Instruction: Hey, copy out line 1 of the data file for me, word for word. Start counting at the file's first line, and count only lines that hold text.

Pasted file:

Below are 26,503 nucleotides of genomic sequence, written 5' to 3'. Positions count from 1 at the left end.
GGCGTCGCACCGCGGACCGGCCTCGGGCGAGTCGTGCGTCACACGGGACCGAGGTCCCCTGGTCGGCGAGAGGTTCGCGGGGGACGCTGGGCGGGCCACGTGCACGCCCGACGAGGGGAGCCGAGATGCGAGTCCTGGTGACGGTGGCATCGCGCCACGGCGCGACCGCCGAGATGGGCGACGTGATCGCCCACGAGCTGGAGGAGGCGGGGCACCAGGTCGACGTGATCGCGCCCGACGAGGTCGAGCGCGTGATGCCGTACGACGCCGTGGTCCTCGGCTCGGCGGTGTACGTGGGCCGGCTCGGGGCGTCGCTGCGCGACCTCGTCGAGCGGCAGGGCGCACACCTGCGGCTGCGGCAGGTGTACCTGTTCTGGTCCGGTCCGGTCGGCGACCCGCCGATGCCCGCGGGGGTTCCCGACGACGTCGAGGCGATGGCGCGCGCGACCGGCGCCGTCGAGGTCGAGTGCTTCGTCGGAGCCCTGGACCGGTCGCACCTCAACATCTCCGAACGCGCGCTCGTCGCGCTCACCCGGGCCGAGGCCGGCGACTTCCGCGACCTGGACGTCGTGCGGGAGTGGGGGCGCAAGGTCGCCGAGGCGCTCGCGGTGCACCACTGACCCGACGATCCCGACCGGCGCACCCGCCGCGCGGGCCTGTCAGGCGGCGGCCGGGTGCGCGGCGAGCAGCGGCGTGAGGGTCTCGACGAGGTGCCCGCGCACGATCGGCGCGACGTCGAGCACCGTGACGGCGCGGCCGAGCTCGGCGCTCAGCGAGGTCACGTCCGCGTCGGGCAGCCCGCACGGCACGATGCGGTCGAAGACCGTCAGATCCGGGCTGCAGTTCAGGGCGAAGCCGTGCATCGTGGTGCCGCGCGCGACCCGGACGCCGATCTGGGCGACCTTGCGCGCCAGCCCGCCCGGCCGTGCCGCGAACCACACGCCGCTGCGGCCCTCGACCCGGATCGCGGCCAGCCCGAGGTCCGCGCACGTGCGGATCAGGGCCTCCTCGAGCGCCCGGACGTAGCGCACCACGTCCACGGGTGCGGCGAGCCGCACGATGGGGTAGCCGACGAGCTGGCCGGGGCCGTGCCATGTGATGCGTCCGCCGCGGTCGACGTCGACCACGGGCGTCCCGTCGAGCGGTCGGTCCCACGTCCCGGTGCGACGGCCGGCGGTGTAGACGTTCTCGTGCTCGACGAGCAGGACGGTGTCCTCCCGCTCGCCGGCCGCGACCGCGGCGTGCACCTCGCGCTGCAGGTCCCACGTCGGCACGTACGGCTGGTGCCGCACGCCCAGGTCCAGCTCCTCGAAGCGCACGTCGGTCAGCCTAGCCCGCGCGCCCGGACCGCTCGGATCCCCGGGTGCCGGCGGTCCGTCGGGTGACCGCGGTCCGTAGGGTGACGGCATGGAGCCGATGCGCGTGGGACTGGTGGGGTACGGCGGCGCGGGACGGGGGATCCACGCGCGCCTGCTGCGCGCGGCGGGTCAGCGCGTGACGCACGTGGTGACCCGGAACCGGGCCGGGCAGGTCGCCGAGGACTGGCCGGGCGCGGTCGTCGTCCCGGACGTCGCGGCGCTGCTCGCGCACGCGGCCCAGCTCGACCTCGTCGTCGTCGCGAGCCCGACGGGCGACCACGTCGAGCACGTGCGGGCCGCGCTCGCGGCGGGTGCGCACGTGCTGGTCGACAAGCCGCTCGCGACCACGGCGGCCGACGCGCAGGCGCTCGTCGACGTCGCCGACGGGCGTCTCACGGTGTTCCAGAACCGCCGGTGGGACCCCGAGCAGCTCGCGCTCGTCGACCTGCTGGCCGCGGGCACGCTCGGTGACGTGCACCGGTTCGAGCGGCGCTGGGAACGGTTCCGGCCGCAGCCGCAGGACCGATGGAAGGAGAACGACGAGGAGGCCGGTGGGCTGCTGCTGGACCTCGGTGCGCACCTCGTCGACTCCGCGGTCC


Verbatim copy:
Below are 26,503 nucleotides of genomic sequence, written 5' to 3'. Positions count from 1 at the left end.